The Best Comedic Debuts on 'The Tonight Show'

Legendary sets that made careers of Joan Rivers, Jerry Seinfeld, Drew Carey, Garry Shandling, Roseanne and more

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Freddie Prinze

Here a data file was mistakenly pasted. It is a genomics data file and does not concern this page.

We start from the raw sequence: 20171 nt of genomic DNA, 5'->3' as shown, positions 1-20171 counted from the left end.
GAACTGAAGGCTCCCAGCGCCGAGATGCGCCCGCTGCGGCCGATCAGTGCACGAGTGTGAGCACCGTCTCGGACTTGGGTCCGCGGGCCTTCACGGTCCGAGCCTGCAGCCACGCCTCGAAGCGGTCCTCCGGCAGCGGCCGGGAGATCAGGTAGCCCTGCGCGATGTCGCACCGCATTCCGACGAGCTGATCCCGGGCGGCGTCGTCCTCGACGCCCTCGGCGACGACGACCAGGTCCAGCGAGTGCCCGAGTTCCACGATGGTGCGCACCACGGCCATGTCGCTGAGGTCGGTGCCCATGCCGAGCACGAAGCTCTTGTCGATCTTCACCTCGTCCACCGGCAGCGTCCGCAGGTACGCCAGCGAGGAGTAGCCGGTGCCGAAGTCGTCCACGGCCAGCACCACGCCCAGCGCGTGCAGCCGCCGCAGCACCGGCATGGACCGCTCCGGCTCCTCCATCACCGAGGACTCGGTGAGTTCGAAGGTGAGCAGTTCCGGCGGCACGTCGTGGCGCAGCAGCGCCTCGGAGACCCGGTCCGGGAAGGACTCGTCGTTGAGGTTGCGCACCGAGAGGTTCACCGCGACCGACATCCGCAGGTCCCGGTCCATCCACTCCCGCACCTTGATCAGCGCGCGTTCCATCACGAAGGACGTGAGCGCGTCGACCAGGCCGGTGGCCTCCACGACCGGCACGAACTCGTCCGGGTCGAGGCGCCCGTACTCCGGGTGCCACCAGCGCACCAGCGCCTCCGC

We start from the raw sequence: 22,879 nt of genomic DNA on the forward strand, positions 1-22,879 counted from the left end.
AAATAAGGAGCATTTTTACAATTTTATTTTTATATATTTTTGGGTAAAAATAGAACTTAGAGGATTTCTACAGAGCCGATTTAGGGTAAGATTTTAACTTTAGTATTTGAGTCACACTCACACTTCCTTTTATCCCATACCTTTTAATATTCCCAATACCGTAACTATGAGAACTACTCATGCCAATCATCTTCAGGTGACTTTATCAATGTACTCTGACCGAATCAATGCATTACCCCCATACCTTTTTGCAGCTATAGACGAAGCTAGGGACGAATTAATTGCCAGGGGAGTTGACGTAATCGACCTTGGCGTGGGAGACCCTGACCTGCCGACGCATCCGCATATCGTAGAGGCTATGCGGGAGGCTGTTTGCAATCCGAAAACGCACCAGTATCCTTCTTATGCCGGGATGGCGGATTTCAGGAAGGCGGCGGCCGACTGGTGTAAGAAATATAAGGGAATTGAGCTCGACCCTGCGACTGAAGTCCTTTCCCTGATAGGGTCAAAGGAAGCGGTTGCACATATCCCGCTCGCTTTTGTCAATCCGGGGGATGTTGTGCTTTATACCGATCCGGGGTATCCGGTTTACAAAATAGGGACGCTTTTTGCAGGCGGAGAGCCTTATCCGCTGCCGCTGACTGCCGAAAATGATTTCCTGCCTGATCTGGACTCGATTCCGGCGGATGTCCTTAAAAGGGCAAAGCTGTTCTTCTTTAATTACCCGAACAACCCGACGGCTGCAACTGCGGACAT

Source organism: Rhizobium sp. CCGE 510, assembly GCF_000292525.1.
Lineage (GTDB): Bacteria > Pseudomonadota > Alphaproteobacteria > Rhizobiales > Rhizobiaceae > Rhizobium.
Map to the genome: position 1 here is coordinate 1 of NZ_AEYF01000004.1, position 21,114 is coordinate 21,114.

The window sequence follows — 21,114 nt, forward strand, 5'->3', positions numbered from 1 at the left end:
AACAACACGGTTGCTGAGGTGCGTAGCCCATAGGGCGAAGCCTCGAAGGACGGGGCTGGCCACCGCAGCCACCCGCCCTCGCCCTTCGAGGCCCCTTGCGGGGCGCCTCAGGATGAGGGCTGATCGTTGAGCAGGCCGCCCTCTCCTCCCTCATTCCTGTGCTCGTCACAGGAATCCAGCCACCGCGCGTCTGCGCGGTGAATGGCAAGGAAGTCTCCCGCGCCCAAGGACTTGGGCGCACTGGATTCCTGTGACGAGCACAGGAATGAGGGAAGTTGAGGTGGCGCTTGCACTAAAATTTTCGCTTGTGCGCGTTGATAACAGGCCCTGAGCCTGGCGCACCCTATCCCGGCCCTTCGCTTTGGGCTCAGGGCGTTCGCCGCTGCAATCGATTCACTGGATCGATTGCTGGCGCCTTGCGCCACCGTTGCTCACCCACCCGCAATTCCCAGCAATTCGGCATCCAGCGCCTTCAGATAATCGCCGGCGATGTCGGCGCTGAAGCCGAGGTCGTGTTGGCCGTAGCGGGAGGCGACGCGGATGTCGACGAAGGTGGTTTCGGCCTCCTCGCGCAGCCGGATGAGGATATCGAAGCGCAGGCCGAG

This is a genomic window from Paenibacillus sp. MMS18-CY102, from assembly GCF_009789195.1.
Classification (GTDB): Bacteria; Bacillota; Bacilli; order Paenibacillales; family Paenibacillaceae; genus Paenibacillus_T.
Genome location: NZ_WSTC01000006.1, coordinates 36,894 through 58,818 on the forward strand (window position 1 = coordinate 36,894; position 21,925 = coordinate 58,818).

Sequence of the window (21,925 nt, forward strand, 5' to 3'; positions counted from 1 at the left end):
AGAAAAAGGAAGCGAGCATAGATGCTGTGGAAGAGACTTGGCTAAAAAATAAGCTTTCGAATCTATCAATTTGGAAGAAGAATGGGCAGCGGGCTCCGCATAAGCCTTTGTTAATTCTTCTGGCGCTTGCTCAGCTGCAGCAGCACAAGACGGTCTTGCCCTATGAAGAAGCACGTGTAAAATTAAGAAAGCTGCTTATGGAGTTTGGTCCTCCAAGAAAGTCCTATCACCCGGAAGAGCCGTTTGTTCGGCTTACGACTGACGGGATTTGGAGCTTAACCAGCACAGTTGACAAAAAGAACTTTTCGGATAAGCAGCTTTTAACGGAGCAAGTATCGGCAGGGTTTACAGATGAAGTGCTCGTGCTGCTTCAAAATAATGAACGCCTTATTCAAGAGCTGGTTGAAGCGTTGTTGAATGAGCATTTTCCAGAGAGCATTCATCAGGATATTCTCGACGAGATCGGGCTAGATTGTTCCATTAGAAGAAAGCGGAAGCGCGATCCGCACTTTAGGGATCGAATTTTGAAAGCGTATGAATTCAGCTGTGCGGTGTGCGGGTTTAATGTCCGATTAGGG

There's a point at which the audience watching Freddie Prinze's December 6th, 1973 set seems to realize something: This babyfaced Latino kid with the fuzzy, pencil-drawn mustache isn't just good, he's really something. Up top, Prinze sets the stage: He's half Hungarian and half Puerto Rican ("Hungarican"), he lives in Washington Heights and he's deals with the nuisances of supers and roaches. It's got everything needed to seduce an audience: A clear point-of-view, an effective delivery, an open, easy presence and good, hard jokes. It's even got a catch phrase that becomes a callback later in the set, first spoken by Prinze's Mexican landlord and later repeated by the Puerto Rican astronaut of Prinze's dreams, both abdicating professional responsibilities: "Ees not my job, man." Less than a year after this set aired, Prinze was starring in Chico and the Man. And, tragically, the ride proved too much for Prinze, who died not two years afterward at the age of 22. Steve Martin and Jerry Seinfeld and Joan Rivers have all talked about feeling comfortable and successful on Carson only after several appearances; Prinze made it all happen in just one.

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